The BMC has joined several other outdoor organisations in calling on the Prime Minister and the Defra Secretary of State to state their priorities for access to the outdoors.
A letter has been sent to the PM, signed by the BMC’s Chief Executive Paul Davies, which outlines plans for how the outdoors could be made more accessible to more people.
In the letter, 14 organisations have in fact outlined three headline proposals
Fair access for all to the outdoors
Better opportunities for young people to experience and enjoy the outdoors
Investment in people’s wellbeing and ability to enjoy the outdoors.
One of the main actions that the letter calls for is for levelling up missions for health and wellbeing to have public access to nature at their heart, as well as for farmers to be rewarded for creating more opportunities for the public to enjoy the outdoors through future farming schemes.
Dr Cath Flitcroft, Access & Conservation Policy Officer said: “We are calling for a clear, ambitious, long-term national strategic plan for outdoor recreation.
“Investments in our green and blue environments will change lives for the better, while teaching people to become good custodians of the natural world.”
Everyday, people are getting active by walking, horse riding, swimming, paddling, camping and climbing. It is well known that access to the outdoors has wide reaching benefits including for health and a prosperous economy. However, the ability to enjoy the outdoors is far from equal to all and we want to remove those barriers to our green and blue spaces.
The three proposals that have been sent to the Prime Minister and Secretary of State for Defra set out a clear path to a more inclusive outdoors for all.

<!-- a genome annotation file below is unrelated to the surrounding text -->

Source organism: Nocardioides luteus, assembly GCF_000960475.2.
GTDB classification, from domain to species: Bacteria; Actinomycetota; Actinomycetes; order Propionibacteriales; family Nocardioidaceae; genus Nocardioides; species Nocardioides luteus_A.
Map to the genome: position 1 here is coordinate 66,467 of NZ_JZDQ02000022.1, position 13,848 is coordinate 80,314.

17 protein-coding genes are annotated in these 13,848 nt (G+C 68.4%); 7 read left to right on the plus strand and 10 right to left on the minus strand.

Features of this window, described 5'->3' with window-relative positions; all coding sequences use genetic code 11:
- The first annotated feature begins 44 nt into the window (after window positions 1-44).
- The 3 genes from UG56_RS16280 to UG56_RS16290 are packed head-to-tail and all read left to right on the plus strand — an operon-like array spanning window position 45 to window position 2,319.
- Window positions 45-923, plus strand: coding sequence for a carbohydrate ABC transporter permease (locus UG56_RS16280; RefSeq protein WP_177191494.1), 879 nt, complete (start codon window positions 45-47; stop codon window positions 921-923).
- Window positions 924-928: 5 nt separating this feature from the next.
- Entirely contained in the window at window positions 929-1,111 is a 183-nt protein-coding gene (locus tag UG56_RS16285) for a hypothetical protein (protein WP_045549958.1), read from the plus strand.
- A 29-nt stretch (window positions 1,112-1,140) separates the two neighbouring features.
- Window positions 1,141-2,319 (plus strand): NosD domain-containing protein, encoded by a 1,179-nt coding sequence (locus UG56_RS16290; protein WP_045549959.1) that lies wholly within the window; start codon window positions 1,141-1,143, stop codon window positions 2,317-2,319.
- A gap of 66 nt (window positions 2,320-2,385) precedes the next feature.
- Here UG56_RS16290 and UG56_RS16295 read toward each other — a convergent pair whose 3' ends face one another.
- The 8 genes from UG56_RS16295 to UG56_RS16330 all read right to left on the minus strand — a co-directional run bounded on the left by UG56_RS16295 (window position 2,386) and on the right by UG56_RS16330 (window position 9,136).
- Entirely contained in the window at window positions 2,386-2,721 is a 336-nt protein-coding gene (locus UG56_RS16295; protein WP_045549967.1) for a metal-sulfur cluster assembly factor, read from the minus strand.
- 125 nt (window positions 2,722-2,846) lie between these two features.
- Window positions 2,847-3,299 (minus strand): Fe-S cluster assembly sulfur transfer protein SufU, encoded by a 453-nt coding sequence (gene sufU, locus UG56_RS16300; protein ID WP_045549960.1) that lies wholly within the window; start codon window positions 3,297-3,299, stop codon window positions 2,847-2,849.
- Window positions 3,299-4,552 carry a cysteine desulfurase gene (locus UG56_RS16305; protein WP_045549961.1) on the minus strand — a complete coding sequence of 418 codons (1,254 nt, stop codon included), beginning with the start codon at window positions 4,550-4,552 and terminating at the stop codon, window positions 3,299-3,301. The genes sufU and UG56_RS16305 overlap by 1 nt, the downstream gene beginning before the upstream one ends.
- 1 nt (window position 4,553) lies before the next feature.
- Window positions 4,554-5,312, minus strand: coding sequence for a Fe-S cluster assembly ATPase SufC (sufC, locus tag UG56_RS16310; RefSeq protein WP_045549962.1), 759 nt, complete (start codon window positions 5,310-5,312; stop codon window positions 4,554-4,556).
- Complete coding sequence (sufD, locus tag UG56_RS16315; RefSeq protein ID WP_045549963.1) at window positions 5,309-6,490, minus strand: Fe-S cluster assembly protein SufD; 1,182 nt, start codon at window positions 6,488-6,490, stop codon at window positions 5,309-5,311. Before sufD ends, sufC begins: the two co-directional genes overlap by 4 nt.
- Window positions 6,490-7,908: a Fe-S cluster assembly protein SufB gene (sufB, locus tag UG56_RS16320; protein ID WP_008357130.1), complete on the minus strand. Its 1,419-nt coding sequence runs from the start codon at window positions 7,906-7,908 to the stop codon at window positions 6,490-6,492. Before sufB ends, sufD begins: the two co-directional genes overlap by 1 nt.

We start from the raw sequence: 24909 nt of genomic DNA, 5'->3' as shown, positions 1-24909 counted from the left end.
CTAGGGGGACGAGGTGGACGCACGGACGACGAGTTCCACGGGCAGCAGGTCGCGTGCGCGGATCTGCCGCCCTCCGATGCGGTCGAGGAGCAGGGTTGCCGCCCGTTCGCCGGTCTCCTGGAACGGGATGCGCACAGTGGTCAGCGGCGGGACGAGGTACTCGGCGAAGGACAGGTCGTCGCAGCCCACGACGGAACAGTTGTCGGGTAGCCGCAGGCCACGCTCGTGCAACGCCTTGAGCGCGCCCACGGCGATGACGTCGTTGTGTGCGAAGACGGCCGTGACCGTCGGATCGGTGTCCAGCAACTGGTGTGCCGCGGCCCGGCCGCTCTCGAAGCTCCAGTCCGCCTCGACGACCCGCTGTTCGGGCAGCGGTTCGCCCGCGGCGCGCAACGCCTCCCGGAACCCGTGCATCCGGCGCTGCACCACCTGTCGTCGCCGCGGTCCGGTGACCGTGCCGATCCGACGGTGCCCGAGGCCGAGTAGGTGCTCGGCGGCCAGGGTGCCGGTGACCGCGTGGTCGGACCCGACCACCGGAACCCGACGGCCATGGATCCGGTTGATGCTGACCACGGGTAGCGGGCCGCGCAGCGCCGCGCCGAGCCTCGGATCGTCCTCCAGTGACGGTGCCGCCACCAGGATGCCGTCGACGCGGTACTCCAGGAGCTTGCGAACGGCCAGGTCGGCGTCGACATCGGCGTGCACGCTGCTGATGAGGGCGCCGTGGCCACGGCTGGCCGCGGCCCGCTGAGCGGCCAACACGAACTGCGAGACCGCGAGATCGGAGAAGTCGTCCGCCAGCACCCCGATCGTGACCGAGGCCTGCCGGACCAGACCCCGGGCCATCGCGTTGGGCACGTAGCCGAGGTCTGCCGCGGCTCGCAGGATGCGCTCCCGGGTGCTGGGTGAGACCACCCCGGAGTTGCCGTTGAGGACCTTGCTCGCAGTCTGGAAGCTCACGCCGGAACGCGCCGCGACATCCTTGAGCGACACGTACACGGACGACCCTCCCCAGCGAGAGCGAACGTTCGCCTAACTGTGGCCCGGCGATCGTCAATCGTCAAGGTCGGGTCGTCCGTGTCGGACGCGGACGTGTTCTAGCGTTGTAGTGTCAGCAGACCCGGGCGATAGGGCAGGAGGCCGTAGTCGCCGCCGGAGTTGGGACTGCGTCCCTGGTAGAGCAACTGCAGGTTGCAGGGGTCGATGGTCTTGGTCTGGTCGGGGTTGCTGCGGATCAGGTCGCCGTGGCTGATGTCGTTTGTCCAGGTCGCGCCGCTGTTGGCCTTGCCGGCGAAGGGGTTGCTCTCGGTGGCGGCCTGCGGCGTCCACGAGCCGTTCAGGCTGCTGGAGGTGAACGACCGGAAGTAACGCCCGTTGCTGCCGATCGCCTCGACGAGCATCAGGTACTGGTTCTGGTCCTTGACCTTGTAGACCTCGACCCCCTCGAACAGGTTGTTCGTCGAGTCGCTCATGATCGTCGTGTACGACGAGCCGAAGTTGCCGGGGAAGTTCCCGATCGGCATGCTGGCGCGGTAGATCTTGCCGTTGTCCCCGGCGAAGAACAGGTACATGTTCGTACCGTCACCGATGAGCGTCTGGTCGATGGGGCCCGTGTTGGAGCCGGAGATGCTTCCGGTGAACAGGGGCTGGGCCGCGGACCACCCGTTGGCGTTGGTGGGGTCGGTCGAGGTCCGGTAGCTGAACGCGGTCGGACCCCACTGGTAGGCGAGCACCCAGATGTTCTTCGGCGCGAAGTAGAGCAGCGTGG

Firstly, fair, shared access for all to the outdoors means a more equal freedom to roam, on land and water, with more and better connected spaces close to where people live. Long-term investment for walking, horse riding, cycling routes and the expansion of green public transport would be beneficial not only for people's health, but also in reducing our impact on climate.
Secondly, better opportunities for young people to experience and enjoy the outdoors must be a priority for future policy. There needs to be a much greater focus on the responsible enjoyment of the outdoors from a young age and the Countryside Code should be included as part of an outdoor recreation curriculum.
Thirdly, greater investment in people’s wellbeing and ability to enjoy the outdoors would promote good health, avoiding future costs to the NHS and helping to build a better quality of life for all. One of the key proposals within this theme includes a fund to be established to support local authorities to create, improve and promote green and blue routes in towns and cities.
The organisations who have signed the letter include: British Canoeing, BMC, Ramblers, Open Spaces Society, Living Streets, RYA, Disabled Ramblers, British Cycling, OIA, the British Horse Society, Sport and Recreation Alliance, We Are Cycling UK, Swim England, Mountain Training England.
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